Apparently, a resident doctor had been assigned to her case but had never been notified. So she was "shelved" for the first two critical days, with no treatment other than a saline IV. I was there, watching her deteriorate and kept asking the nurses when a doctor would show up. It was not until I blew my top out in the hallway that they finally rounded up a doctor, who came in briefly on the third morning.

By the time the hospital rounded up someone who actually understood how life-threatening her condition was, her condition had plummeted, and her vital organs were showing signs of going offline. A day or two after she arrived at Emory, her doctor pulled several family members aside and told them to brace themselves for the worst. And, a couple of weeks later, when it became clear that she was going to pull through, some of the other doctors confided that they had thought that she wasn't going to make it. It is unlikely that any of this would have happened had she received the proper treatment upon arrival at the first hospital.

Are there people who report good experiences? There darn well better be. In fact, my dad was admitted there several years ago, and I can honestly say that he seemed to receive good treatment. I know he was happy, anyway. Indeed, my guess is that at the objectively worst facilities in the nation it is still the case that the majority of patients admitted see improvement in their conditions and have little to complain of save the food.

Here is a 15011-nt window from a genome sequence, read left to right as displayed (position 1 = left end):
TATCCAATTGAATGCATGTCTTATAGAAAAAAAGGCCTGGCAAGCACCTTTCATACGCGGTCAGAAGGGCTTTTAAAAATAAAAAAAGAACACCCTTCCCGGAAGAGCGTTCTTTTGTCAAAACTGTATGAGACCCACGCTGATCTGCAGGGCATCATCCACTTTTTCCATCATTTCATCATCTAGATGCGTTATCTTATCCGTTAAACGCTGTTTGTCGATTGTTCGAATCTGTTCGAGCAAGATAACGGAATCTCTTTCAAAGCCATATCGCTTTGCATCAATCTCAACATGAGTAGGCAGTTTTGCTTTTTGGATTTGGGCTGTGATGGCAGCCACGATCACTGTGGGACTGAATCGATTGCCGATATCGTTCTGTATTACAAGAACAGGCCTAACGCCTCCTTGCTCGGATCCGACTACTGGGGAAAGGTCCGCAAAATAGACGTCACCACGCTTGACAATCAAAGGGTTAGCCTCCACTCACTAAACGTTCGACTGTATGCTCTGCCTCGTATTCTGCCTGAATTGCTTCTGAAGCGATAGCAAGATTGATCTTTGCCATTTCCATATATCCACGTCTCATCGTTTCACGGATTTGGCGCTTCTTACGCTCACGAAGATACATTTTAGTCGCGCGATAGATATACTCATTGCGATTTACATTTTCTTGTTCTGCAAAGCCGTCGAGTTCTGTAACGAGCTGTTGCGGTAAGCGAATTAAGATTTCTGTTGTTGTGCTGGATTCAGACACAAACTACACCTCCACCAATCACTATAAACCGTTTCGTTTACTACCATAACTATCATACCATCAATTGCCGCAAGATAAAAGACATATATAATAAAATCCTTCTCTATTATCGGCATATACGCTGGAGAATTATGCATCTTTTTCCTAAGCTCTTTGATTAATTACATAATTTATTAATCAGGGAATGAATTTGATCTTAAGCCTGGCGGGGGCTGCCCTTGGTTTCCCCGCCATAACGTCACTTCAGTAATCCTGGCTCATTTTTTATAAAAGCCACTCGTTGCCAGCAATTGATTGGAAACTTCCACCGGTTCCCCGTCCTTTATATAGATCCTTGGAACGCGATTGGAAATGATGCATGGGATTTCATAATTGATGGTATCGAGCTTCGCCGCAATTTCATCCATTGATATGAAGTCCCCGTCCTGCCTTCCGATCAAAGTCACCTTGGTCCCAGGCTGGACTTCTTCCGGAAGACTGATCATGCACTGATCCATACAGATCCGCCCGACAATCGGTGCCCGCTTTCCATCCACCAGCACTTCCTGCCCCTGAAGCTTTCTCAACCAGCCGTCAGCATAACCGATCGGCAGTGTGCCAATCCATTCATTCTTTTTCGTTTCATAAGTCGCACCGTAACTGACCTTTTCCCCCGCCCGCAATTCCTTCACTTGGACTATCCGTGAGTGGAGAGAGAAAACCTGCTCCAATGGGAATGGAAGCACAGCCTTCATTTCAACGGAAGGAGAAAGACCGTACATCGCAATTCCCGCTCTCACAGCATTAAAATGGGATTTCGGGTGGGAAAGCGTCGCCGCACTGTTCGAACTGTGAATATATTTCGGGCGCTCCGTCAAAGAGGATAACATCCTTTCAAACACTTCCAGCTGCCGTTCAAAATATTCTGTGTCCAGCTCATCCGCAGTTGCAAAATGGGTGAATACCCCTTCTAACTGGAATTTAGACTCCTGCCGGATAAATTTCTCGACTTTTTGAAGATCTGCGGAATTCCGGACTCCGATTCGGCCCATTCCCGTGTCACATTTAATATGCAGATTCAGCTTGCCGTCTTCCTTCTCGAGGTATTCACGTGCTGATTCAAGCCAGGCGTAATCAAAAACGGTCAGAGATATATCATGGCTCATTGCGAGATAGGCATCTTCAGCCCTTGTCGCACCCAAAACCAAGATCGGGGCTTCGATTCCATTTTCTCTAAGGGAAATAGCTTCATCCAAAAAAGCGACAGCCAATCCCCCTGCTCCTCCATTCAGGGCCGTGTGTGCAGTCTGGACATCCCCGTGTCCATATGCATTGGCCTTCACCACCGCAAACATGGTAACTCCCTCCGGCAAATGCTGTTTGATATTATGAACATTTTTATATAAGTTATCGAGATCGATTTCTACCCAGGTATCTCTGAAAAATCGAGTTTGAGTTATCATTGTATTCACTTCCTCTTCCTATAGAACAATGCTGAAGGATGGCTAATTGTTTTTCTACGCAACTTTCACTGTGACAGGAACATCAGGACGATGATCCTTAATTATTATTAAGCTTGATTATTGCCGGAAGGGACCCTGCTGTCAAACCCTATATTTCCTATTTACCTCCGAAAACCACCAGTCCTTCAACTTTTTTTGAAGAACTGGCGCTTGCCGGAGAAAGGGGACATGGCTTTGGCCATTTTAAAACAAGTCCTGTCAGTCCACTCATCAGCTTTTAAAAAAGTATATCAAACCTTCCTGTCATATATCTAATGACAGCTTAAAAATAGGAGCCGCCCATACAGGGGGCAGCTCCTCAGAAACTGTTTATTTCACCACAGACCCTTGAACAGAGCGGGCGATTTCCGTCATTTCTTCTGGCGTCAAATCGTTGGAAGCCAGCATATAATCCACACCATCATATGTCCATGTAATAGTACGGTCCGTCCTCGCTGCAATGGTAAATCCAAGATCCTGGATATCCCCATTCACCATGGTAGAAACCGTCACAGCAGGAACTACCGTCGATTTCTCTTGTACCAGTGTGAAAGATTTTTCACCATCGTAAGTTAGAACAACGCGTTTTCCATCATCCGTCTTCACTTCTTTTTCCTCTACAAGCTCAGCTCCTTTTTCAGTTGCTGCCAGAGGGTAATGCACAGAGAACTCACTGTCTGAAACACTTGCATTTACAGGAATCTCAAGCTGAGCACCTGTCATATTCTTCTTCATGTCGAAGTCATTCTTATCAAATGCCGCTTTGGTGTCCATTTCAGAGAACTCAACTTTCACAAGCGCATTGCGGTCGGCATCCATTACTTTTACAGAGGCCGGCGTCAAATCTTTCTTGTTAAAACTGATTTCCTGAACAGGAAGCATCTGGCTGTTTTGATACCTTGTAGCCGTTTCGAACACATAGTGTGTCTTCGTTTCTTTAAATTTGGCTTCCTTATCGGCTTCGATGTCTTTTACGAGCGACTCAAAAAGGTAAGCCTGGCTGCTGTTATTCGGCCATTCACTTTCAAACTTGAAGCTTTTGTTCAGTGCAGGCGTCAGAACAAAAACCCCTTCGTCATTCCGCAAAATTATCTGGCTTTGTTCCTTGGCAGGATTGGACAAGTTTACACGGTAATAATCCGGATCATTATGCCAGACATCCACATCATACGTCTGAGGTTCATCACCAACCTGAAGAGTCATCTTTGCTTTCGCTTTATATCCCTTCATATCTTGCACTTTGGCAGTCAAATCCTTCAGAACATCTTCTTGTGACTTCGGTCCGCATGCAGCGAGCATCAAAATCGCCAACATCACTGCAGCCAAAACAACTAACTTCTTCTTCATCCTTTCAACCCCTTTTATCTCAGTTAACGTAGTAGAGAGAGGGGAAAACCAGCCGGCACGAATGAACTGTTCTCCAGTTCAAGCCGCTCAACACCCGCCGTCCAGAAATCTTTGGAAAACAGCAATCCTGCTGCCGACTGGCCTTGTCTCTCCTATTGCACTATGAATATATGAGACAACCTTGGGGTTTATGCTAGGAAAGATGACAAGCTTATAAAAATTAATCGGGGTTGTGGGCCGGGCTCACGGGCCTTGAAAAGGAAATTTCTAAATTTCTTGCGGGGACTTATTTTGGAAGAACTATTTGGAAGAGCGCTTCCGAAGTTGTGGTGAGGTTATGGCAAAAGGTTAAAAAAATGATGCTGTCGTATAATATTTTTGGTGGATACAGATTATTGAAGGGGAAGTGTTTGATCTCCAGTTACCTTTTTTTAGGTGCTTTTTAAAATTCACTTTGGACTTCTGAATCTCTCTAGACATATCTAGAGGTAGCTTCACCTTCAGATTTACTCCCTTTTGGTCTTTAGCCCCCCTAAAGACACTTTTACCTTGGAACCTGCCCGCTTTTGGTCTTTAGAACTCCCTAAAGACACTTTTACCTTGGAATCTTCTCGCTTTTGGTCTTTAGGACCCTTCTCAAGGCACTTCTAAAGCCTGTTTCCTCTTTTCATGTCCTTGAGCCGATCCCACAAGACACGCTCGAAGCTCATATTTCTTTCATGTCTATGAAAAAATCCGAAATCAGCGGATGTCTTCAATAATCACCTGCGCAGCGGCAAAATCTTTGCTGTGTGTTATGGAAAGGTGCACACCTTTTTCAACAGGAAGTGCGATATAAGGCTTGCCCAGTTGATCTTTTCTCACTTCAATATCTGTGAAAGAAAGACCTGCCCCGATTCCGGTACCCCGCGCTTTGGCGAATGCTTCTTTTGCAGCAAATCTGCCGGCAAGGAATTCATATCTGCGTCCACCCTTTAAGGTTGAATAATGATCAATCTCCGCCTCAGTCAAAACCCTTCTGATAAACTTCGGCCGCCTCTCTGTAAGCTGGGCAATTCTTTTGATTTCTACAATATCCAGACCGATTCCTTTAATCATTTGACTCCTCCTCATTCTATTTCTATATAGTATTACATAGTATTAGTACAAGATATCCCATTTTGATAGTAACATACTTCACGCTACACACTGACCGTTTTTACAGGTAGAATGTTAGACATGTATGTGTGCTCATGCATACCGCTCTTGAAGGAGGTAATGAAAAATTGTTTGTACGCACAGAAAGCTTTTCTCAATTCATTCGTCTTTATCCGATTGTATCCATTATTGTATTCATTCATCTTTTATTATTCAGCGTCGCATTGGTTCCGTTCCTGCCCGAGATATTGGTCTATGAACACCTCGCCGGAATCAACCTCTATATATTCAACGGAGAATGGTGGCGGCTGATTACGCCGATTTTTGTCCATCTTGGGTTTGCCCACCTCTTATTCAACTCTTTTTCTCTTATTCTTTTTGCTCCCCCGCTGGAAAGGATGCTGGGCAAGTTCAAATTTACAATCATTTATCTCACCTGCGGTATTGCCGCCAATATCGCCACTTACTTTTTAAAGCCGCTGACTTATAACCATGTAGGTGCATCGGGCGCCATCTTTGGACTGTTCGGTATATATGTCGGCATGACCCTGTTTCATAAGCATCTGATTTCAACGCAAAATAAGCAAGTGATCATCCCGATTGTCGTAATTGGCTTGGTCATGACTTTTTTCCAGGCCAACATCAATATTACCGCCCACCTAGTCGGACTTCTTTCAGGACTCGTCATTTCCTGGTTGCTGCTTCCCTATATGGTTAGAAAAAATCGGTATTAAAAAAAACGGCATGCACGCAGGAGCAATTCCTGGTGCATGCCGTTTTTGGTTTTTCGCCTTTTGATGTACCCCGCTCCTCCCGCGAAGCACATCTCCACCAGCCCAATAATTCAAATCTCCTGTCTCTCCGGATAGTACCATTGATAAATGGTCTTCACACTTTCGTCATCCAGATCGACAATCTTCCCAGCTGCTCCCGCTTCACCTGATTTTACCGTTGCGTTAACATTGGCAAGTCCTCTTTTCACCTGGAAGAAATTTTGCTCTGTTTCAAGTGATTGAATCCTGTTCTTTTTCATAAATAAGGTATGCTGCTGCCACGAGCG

What happened in our particular case was simply unconscionable.

Other than your obvious bias and affiliation with this hospital, what can be the objection to the sharing of this bad experience? Are only the positive accounts welcome?

And I think you either underestimate the intelligence of readers here or overestimate my rhetorical and persuasive skills. People are bright enough to weigh the positive against the negative and decide for themselves where to seek treatment. Indeed, if what I claim above is true, then irresponsibility lies with the one who would suppress such information. You worry that someone may read me and consequently make a risky emergency run to Atlanta, bypassing the treatment available next door. I worry that the mismanagement that we experienced next door may be repeated with dire consequences.

Submitted by disgruntled on Thu, 11/19/2009 - 10:06am.